Saturday, May 17, 2014

Review of "Under My Skin" - Off-Broadway

Under My Skin, the new Off-Broadway comedy, uses the conceit of body swapping as a vehicle for a not-so-subtle swipe at the health insurance industry.  Harrison Badish III (Matt Walton), a pompous, chauvinistic health care executive, and Melody Dent (Kerry Butler), a part-time employee, accidentally die in an elevator mishap.  Complaining about their untimely death to a workaholic angel, they are resurrected before emergency workers arrive.  Unfortunately, Badish is now in the body of Dent and vice versa.  This triggers a number of life altering as well as comedic events within their personal lives as they try to deal with family, friends, and relationships while within their new identities. 

Playwrights Robert Sternin and Prudence Fraser, who cut their writing teeth on television sitcoms, put a sexier spin on this tried and true entertainment formula.  With some biting commentary on the timely topic of health insurance the comedy, more so then not, is able to straddle the humorous with the serious.  What separates the play from a more mundance rendering is how, eventually, the characters in the show become more nuanced then originally presented.  Not all the twosome’s jokes and topsy-turvey scenarios hit their mark, but there is enough amusing dialogue and humorous machinations to keep the show fresh and appealing.  A lot of the credit goes to the two leads—Matt Walton and Kerry Butler.  Walton, as the egocentric Badish, is too obnoxious and one-dimensional when first introduced but, as the play develops, he becomes, dare I say, likeable.  Butler, one of my favorite actresses, is more at home doing comedy.  While having notable roles in such recent shows as the musical Catch Me If You Can and the drama The Best Man Butler, with charm and likeability that few performers possess, is better suited for parts that make us laugh.  Now, all we need is someone to write a great comedic, preferably musical, role for her.  Megan Sikora as Nannette, Melody Dent’s best friend, is over-top, vivacious and libidinous.   Played, initially, for easy laughs, by the show’s happy ending she has become a more sympathetic and multi-layered character.  Edward James Hyland, as Dent’s grandfather, Poppa Sam, is outrageously funny and steals every scene he appears in.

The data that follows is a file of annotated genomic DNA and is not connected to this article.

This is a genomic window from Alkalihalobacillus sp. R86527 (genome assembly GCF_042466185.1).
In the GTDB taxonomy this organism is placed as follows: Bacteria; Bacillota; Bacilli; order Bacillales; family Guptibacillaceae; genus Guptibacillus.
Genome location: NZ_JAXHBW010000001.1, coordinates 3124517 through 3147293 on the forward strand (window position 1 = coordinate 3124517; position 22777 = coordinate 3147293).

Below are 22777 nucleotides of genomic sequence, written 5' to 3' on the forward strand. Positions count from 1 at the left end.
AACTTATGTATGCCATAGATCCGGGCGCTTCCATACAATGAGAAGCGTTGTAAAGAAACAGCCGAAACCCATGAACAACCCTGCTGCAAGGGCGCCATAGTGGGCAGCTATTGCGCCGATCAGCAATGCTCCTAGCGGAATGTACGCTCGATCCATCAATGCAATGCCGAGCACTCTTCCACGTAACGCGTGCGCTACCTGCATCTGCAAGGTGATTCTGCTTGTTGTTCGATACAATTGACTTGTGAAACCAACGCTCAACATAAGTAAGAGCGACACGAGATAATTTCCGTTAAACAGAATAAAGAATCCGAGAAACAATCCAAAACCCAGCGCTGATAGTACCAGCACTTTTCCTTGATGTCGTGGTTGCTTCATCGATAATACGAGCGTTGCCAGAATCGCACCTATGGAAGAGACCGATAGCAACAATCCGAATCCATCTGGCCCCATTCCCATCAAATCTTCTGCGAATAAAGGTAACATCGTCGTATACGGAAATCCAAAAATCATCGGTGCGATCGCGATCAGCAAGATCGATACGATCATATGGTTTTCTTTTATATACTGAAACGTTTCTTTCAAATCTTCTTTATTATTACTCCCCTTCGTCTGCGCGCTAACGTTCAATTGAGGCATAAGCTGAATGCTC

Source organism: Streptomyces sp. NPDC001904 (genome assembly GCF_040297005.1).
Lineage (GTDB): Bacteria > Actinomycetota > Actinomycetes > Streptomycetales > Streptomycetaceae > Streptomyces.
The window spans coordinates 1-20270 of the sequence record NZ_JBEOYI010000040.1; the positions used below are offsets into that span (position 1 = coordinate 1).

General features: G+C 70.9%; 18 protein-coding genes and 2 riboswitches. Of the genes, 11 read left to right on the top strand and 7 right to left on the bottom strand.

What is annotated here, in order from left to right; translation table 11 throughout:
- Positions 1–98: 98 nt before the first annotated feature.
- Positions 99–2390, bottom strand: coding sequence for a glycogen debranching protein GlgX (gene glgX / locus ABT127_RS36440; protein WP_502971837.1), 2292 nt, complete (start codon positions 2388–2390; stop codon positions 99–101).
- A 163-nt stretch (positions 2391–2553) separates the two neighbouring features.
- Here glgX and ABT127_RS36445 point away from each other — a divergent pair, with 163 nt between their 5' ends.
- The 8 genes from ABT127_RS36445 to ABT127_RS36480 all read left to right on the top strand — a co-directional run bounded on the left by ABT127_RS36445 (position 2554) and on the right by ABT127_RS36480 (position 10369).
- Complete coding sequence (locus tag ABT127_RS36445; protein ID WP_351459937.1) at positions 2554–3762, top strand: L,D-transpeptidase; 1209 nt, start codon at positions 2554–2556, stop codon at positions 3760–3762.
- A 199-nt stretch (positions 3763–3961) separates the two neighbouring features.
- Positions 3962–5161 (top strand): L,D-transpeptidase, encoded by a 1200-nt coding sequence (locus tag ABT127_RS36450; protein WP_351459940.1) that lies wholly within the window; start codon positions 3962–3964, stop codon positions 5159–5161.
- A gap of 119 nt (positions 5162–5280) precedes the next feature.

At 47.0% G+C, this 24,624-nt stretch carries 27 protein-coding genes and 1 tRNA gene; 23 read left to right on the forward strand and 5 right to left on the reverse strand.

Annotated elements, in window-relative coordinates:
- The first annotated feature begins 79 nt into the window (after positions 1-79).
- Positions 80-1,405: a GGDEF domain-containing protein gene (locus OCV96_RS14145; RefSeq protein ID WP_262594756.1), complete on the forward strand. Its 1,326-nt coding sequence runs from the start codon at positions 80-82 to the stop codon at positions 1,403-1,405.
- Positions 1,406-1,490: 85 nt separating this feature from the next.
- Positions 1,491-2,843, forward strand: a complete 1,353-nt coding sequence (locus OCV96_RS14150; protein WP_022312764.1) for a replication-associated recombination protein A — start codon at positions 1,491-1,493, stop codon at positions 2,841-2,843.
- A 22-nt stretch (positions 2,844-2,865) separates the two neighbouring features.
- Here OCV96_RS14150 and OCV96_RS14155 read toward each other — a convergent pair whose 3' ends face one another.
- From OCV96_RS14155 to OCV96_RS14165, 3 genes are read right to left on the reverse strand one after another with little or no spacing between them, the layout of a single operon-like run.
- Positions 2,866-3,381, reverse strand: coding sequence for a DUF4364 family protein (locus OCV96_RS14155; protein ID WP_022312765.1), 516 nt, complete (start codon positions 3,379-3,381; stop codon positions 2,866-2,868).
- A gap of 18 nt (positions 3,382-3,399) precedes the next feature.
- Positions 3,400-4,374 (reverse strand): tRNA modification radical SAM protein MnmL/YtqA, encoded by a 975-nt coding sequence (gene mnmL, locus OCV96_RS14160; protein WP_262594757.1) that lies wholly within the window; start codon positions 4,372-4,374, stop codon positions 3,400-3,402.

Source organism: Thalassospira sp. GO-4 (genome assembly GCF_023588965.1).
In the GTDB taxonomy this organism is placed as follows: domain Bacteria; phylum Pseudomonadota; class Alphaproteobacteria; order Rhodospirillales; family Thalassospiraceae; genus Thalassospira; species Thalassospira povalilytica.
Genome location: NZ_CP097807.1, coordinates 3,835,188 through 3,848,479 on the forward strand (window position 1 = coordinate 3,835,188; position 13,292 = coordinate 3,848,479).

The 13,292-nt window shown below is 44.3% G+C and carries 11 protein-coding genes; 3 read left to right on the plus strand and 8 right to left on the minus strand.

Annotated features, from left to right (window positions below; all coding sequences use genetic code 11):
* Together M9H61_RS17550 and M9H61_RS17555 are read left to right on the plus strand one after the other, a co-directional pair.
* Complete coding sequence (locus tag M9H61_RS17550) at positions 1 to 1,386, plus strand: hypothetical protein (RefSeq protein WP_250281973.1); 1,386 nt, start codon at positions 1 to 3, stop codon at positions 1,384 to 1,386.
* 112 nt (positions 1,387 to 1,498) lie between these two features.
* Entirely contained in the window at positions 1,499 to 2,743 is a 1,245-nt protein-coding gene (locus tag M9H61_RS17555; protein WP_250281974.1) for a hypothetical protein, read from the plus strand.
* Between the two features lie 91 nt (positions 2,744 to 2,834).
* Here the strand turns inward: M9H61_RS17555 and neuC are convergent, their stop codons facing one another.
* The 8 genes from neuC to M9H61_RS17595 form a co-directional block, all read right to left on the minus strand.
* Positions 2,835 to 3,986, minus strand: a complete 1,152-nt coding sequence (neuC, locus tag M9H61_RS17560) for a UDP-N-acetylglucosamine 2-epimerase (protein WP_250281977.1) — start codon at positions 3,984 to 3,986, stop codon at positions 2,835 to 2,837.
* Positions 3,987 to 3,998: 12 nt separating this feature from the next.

Director Kirsten Sanderson ensures enough laughs during the 90-minute, intermission-less comedy, but also balances the guffaws with a serious undercurrent.  Some of the scenes with the bumbling angel, Dierdre Friel, need a different approach as they generate few laughs and upset the rhythm of the production which, overall, is breezy and light.  She gives Matt Walton and Kerry Butler plenty of room to show their feminine and masculine side, respectively. 

Under My Skin, a playful and somewhat amusing show with a message.

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